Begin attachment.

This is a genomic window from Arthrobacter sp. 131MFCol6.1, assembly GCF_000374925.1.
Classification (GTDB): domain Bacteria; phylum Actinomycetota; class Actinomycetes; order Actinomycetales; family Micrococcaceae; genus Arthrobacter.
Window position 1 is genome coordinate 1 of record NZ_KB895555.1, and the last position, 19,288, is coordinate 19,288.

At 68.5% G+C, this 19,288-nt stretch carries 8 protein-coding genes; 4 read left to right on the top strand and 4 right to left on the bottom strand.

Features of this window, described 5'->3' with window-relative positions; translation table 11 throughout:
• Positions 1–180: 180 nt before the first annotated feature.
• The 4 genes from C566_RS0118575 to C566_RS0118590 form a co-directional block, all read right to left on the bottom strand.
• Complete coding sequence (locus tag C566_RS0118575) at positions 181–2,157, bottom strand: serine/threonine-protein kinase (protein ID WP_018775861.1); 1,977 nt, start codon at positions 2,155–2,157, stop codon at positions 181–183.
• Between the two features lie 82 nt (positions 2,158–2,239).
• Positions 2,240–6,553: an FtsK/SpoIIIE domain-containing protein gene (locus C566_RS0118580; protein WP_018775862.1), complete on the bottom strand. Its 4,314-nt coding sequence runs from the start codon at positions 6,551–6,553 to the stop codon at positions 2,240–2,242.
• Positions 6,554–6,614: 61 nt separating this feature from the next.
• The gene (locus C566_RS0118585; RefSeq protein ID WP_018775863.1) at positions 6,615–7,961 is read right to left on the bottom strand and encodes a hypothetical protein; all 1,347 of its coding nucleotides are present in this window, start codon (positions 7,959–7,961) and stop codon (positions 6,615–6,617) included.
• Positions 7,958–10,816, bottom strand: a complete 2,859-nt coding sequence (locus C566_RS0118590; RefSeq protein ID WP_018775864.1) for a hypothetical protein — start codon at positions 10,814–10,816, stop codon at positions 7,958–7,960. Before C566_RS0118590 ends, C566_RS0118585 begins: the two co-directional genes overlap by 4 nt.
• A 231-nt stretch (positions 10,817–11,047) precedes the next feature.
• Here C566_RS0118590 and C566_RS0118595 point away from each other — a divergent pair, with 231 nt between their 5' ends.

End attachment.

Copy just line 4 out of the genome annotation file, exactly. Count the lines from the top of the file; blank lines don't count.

At 68.5% G+C, this 19,288-nt stretch carries 8 protein-coding genes; 4 read left to right on the top strand and 4 right to left on the bottom strand.